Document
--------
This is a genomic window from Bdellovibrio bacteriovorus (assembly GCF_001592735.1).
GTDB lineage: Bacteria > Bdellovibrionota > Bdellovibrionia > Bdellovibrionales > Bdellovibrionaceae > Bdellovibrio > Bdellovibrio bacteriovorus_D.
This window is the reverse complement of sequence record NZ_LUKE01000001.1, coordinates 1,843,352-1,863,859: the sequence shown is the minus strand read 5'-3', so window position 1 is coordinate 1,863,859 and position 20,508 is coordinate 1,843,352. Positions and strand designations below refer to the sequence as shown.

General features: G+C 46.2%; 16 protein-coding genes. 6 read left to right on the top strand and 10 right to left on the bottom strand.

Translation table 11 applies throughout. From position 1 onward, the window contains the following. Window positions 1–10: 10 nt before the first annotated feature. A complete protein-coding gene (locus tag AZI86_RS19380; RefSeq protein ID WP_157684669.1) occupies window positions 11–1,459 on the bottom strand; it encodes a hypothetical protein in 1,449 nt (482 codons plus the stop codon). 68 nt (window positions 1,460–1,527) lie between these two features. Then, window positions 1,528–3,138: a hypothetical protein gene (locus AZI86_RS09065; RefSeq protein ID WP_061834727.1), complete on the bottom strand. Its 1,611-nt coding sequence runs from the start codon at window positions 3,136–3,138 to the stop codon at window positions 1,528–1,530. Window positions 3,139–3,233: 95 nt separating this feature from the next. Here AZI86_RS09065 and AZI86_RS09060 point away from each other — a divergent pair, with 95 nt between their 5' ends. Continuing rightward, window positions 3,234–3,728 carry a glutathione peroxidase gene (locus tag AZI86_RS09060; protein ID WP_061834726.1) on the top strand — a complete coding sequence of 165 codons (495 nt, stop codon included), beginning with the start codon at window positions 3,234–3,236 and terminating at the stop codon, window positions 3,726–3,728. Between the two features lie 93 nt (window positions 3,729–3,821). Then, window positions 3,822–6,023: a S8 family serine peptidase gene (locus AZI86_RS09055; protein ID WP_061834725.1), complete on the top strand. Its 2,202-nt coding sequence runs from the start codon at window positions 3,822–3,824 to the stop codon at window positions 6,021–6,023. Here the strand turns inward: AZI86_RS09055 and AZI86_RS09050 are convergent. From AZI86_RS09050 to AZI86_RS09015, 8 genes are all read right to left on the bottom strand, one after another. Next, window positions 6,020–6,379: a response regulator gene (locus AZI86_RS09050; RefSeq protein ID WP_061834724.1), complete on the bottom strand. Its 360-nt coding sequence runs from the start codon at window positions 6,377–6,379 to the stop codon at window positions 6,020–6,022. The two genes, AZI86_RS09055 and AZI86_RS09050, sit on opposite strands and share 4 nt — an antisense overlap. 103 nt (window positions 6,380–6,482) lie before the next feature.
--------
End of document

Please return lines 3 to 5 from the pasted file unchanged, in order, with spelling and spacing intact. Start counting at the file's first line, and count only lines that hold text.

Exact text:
This window is the reverse complement of sequence record NZ_LUKE01000001.1, coordinates 1,843,352-1,863,859: the sequence shown is the minus strand read 5'-3', so window position 1 is coordinate 1,863,859 and position 20,508 is coordinate 1,843,352. Positions and strand designations below refer to the sequence as shown.

General features: G+C 46.2%; 16 protein-coding genes. 6 read left to right on the top strand and 10 right to left on the bottom strand.

Translation table 11 applies throughout. From position 1 onward, the window contains the following. Window positions 1–10: 10 nt before the first annotated feature. A complete protein-coding gene (locus tag AZI86_RS19380; RefSeq protein ID WP_157684669.1) occupies window positions 11–1,459 on the bottom strand; it encodes a hypothetical protein in 1,449 nt (482 codons plus the stop codon). 68 nt (window positions 1,460–1,527) lie between these two features. Then, window positions 1,528–3,138: a hypothetical protein gene (locus AZI86_RS09065; RefSeq protein ID WP_061834727.1), complete on the bottom strand. Its 1,611-nt coding sequence runs from the start codon at window positions 3,136–3,138 to the stop codon at window positions 1,528–1,530. Window positions 3,139–3,233: 95 nt separating this feature from the next. Here AZI86_RS09065 and AZI86_RS09060 point away from each other — a divergent pair, with 95 nt between their 5' ends. Continuing rightward, window positions 3,234–3,728 carry a glutathione peroxidase gene (locus tag AZI86_RS09060; protein ID WP_061834726.1) on the top strand — a complete coding sequence of 165 codons (495 nt, stop codon included), beginning with the start codon at window positions 3,234–3,236 and terminating at the stop codon, window positions 3,726–3,728. Between the two features lie 93 nt (window positions 3,729–3,821). Then, window positions 3,822–6,023: a S8 family serine peptidase gene (locus AZI86_RS09055; protein ID WP_061834725.1), complete on the top strand. Its 2,202-nt coding sequence runs from the start codon at window positions 3,822–3,824 to the stop codon at window positions 6,021–6,023. Here the strand turns inward: AZI86_RS09055 and AZI86_RS09050 are convergent. From AZI86_RS09050 to AZI86_RS09015, 8 genes are all read right to left on the bottom strand, one after another. Next, window positions 6,020–6,379: a response regulator gene (locus AZI86_RS09050; RefSeq protein ID WP_061834724.1), complete on the bottom strand. Its 360-nt coding sequence runs from the start codon at window positions 6,377–6,379 to the stop codon at window positions 6,020–6,022. The two genes, AZI86_RS09055 and AZI86_RS09050, sit on opposite strands and share 4 nt — an antisense overlap. 103 nt (window positions 6,380–6,482) lie before the next feature.